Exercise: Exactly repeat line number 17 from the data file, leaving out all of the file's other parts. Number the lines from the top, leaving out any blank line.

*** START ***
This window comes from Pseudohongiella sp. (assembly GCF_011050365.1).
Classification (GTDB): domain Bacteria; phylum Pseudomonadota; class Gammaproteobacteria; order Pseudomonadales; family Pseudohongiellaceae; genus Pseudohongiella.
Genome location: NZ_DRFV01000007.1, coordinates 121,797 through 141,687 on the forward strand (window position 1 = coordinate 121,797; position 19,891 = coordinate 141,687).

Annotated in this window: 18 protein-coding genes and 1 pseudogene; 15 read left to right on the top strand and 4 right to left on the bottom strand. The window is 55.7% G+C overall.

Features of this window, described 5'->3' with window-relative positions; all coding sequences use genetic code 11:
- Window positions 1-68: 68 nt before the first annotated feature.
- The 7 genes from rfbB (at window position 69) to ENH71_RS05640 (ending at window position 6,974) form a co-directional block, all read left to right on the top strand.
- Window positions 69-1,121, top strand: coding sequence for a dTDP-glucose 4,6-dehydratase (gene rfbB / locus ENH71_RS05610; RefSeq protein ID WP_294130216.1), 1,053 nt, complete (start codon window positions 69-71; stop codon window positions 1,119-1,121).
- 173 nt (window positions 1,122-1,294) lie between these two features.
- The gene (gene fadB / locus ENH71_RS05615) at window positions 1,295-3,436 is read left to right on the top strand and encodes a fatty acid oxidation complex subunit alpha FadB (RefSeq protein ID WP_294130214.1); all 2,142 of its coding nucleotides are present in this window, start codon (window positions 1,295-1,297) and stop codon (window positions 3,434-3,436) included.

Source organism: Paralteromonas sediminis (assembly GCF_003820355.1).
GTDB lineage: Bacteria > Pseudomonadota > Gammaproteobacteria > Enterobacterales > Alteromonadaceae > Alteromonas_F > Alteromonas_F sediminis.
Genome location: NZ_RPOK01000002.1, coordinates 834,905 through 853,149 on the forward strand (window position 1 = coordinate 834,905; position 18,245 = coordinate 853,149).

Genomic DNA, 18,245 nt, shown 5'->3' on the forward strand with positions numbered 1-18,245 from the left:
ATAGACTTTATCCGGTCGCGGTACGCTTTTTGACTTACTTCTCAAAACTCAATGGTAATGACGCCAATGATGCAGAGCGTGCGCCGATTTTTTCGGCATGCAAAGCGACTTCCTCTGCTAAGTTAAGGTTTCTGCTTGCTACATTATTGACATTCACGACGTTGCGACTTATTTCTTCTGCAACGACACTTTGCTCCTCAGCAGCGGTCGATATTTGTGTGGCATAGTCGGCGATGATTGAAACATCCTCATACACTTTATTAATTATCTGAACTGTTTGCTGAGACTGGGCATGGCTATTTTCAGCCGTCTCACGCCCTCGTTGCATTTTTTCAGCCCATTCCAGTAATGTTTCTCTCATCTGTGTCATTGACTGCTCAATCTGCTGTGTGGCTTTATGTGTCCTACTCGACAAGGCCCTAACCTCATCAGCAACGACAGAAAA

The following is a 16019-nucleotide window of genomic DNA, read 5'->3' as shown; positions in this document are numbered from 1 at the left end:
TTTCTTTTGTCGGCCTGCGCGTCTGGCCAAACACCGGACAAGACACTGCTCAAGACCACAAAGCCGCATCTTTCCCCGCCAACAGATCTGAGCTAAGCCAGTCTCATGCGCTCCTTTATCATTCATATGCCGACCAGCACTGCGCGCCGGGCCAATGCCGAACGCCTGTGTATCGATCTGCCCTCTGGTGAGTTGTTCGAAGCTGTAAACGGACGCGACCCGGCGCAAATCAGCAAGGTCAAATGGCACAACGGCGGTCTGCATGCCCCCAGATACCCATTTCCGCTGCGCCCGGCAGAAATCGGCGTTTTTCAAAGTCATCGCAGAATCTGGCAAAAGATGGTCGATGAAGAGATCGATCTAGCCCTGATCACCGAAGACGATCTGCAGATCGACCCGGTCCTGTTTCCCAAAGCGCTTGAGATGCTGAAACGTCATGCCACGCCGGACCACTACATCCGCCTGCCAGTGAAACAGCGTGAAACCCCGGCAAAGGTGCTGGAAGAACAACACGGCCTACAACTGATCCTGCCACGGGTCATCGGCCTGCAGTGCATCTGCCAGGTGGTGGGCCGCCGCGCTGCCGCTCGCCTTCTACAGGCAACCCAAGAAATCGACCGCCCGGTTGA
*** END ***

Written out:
TTTCTTTTGTCGGCCTGCGCGTCTGGCCAAACACCGGACAAGACACTGCTCAAGACCACAAAGCCGCATCTTTCCCCGCCAACAGATCTGAGCTAAGCCAGTCTCATGCGCTCCTTTATCATTCATATGCCGACCAGCACTGCGCGCCGGGCCAATGCCGAACGCCTGTGTATCGATCTGCCCTCTGGTGAGTTGTTCGAAGCTGTAAACGGACGCGACCCGGCGCAAATCAGCAAGGTCAAATGGCACAACGGCGGTCTGCATGCCCCCAGATACCCATTTCCGCTGCGCCCGGCAGAAATCGGCGTTTTTCAAAGTCATCGCAGAATCTGGCAAAAGATGGTCGATGAAGAGATCGATCTAGCCCTGATCACCGAAGACGATCTGCAGATCGACCCGGTCCTGTTTCCCAAAGCGCTTGAGATGCTGAAACGTCATGCCACGCCGGACCACTACATCCGCCTGCCAGTGAAACAGCGTGAAACCCCGGCAAAGGTGCTGGAAGAACAACACGGCCTACAACTGATCCTGCCACGGGTCATCGGCCTGCAGTGCATCTGCCAGGTGGTGGGCCGCCGCGCTGCCGCTCGCCTTCTACAGGCAACCCAAGAAATCGACCGCCCGGTTGA